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Figure 1.
Trends in Birth Location in Rural US Counties That Lost Hospital-Based Obstetric Services in the Years Prior to and Following Services Loss
Trends in Birth Location in Rural US Counties That Lost Hospital-Based Obstetric Services in the Years Prior to and Following Services Loss

The graphs show the trend lines for mean unadjusted values of out-of-hospital births and births in a hospital without obstetric units in rural US counties that lost hospital-based obstetric services as well as 95% CIs in the years prior to and following services loss. The graphs do not include data from rural US counties with continual obstetric services over the study period.

Figure 2.
Trend in Preterm Births in Rural US Counties That Lost Hospital-Based Obstetric Services in the Years Prior to and Following Services Loss
Trend in Preterm Births in Rural US Counties That Lost Hospital-Based Obstetric Services in the Years Prior to and Following Services Loss

The graph shows the trend lines for mean unadjusted values of preterm births (<37 weeks’ gestation) in rural US counties that lost hospital-based obstetric services as well as 95% CIs in the years prior to and following services loss. The graph does not include data from rural US counties with continual obstetric services over the study period.

Table 1.  
Maternal Characteristics by Hospital Obstetric Services Status (2004-2014) in County of Residence (Non–Urban-Adjacent and Urban-Adjacent Areas)
Maternal Characteristics by Hospital Obstetric Services Status (2004-2014) in County of Residence (Non–Urban-Adjacent and Urban-Adjacent Areas)
Table 2.  
Estimated Percentage Point Changes in Birth Outcomes Among Rural Counties That Are Not Adjacent to Urban Areas (1 730 411 Births in 487 Counties From 2004 to 2014)
Estimated Percentage Point Changes in Birth Outcomes Among Rural Counties That Are Not Adjacent to Urban Areas (1 730 411 Births in 487 Counties From 2004 to 2014)
Table 3.  
Estimated Percentage Point Changes in Birth Outcomes Among Rural Counties That Are Adjacent to Urban Areas (3 210 976 Births in 599 Counties From 2004 to 2014)
Estimated Percentage Point Changes in Birth Outcomes Among Rural Counties That Are Adjacent to Urban Areas (3 210 976 Births in 599 Counties From 2004 to 2014)
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Original Investigation
March 27, 2018

Association Between Loss of Hospital-Based Obstetric Services and Birth Outcomes in Rural Counties in the United States

Author Affiliations
  • 1University of Minnesota Rural Health Research Center, Division of Health Policy and Management, University of Minnesota School of Public Health, Minneapolis
  • 2Yale School of Public Health, New Haven, Connecticut
  • 3Department of Family Medicine and Community Health, University of Minnesota Medical School, Minneapolis
JAMA. 2018;319(12):1239-1247. doi:10.1001/jama.2018.1830
Key Points

Question  In rural US counties, was loss of hospital-based obstetric services associated with changes in location of childbirth or birth outcomes?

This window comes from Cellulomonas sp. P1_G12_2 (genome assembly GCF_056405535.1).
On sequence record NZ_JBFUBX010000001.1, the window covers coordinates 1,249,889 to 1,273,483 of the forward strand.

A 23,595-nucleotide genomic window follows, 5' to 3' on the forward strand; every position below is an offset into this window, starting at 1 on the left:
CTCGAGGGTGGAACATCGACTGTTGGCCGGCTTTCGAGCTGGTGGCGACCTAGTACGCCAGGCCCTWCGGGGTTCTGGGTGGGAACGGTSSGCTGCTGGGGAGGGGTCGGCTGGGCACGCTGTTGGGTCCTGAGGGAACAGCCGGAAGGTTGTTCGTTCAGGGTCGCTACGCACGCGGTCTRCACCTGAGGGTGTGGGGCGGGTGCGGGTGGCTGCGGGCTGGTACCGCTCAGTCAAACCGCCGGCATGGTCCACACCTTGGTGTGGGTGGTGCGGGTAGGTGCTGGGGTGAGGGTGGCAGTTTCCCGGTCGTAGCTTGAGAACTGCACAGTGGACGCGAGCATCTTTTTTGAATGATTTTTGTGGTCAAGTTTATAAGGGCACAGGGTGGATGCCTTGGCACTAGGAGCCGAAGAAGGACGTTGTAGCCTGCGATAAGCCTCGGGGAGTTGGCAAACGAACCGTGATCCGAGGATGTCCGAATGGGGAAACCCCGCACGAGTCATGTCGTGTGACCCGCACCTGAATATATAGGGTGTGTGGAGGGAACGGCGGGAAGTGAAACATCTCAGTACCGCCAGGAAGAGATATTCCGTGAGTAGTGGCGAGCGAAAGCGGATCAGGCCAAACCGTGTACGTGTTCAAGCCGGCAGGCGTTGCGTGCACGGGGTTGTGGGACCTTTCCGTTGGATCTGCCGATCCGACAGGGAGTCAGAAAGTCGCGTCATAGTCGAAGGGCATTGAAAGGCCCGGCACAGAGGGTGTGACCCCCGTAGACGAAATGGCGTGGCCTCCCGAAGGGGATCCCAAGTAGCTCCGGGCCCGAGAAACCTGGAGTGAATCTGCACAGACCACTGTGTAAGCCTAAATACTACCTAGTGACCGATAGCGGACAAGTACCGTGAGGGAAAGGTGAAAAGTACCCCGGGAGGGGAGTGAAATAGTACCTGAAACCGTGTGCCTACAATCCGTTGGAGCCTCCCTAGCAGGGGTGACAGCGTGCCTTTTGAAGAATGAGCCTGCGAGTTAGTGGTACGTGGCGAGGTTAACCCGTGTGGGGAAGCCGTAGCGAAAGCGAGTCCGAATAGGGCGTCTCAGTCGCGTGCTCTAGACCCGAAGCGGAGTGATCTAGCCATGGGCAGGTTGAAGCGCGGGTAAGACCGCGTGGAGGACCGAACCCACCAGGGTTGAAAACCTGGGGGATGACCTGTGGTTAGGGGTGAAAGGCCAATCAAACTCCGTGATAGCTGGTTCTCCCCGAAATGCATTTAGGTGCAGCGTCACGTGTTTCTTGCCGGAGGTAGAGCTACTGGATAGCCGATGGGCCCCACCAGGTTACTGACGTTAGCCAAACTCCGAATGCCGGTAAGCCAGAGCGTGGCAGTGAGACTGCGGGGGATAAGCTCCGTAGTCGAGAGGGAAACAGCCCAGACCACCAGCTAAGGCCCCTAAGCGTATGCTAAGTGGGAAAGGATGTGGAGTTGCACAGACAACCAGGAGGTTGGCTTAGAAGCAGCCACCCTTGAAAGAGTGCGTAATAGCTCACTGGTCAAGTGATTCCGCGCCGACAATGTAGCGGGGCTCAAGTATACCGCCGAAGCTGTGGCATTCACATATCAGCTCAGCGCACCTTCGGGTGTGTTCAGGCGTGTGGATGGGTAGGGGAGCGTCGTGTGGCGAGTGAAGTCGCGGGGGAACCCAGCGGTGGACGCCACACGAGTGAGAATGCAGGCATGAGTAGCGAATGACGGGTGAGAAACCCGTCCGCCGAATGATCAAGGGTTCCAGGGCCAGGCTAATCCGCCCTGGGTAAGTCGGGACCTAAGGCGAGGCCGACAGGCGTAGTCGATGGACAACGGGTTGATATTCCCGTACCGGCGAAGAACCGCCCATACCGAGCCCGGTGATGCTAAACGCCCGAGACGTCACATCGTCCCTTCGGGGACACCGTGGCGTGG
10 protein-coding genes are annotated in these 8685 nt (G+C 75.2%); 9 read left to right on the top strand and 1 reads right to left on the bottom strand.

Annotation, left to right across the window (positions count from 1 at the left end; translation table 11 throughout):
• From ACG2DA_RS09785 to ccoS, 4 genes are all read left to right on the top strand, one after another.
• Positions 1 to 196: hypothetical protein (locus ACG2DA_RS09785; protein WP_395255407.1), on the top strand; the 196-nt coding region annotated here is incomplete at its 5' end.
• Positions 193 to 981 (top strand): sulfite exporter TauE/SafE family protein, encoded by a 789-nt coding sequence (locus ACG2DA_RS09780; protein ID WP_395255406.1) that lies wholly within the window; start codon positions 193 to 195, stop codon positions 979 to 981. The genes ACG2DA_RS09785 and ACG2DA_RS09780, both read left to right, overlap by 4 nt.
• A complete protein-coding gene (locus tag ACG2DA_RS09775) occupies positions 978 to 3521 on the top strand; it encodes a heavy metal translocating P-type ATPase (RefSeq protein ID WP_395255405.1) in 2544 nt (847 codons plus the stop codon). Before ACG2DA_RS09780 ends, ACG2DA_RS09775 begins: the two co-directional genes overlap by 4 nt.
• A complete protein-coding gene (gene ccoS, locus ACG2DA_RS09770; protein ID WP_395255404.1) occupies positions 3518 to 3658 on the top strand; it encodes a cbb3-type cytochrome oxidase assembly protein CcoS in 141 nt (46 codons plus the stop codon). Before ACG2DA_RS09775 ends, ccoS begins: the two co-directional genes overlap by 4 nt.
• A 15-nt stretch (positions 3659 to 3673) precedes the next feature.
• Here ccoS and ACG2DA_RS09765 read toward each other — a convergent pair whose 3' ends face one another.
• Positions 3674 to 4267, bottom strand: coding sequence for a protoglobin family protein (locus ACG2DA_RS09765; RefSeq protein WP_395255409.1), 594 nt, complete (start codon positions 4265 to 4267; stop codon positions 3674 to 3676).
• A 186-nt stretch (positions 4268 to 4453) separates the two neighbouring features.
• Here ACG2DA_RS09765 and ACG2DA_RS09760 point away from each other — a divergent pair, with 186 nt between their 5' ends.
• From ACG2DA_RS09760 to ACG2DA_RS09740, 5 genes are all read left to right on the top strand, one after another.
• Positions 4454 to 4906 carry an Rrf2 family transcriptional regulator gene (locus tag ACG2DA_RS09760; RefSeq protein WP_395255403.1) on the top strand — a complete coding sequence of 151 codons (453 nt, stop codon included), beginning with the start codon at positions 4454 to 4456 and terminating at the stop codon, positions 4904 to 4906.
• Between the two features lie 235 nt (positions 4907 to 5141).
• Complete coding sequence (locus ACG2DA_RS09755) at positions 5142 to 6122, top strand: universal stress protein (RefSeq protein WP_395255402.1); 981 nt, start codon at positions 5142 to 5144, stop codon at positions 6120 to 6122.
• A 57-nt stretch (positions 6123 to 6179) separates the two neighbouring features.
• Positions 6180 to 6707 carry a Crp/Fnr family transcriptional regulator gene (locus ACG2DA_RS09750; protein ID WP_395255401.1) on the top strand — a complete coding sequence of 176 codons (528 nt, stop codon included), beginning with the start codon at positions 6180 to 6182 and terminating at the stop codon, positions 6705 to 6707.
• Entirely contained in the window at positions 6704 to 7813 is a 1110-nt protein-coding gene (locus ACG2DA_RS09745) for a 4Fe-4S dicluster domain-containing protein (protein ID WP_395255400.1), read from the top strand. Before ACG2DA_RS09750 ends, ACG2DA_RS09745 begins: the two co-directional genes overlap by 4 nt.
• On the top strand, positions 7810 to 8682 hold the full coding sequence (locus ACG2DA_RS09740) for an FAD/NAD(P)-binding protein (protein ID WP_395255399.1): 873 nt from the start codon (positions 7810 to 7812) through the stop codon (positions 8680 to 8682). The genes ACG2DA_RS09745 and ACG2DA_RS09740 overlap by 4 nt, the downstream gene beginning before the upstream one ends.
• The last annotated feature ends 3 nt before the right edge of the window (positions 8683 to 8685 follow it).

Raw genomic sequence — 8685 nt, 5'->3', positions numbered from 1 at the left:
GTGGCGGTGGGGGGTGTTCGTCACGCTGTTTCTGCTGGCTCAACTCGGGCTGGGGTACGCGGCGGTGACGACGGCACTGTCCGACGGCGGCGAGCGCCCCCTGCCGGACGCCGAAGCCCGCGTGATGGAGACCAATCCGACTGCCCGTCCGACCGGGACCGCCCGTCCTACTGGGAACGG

Findings  This retrospective cohort study included 4 941 387 births in 1086 rural US counties. Loss of hospital-based obstetric care in rural counties not adjacent to urban areas was significantly associated with increases in births in hospitals without obstetric units (3.06 percentage points), and preterm births (0.67 percentage points), compared with counties with continual obstetric services.

Meaning  In rural US counties not adjacent to urban areas, obstetric services loss was associated with increased risk of birth in hospitals without obstetric units and preterm birth.

Abstract

Importance  Hospital-based obstetric services have decreased in rural US counties, but whether this has been associated with changes in birth location and outcomes is unknown.

Objective  To examine the relationship between loss of hospital-based obstetric services and location of childbirth and birth outcomes in rural counties.

Design, Setting, and Participants  A retrospective cohort study, using county-level regression models in an annual interrupted time series approach. Births occurring from 2004 to 2014 in rural US counties were identified using birth certificates linked to American Hospital Association Annual Surveys. Participants included 4 941 387 births in all 1086 rural counties with hospital-based obstetric services in 2004.

Exposures  Loss of hospital-based obstetric services in the county of maternal residence, stratified by adjacency to urban areas.

Main Outcomes and Measures  Primary outcomes were county rates of (1) out-of-hospital births; (2) births in hospitals without obstetric units; and (3) preterm births (<37 weeks’ gestation).

Results  Between 2004 and 2014, 179 rural counties lost hospital-based obstetric services. Of the 4 941 387 births studied, the mean (SD) maternal age was 26.2 (5.8) years. A mean (SD) of 75.9% (23.2%) of women who gave birth were non-Hispanic white, and 49.7% (15.6%) were college graduates. Rural counties not adjacent to urban areas that lost hospital-based obstetric services had significant increases in out-of-hospital births (0.70 percentage points [95% CI, 0.30 to 1.10]); births in a hospital without an obstetric unit (3.06 percentage points [95% CI, 2.66 to 3.46]); and preterm births (0.67 percentage points [95% CI, 0.02 to 1.33]), in the year after loss of services, compared with those with continual obstetric services. Rural counties adjacent to urban areas that lost hospital-based obstetric services also had significant increases in births in a hospital without obstetric services (1.80 percentage points [95% CI, 1.55 to 2.05]) in the year after loss of services, compared with those with continual obstetric services, and this was followed by a decreasing trend (−0.19 percentage points per year [95% CI, −0.25 to −0.14]).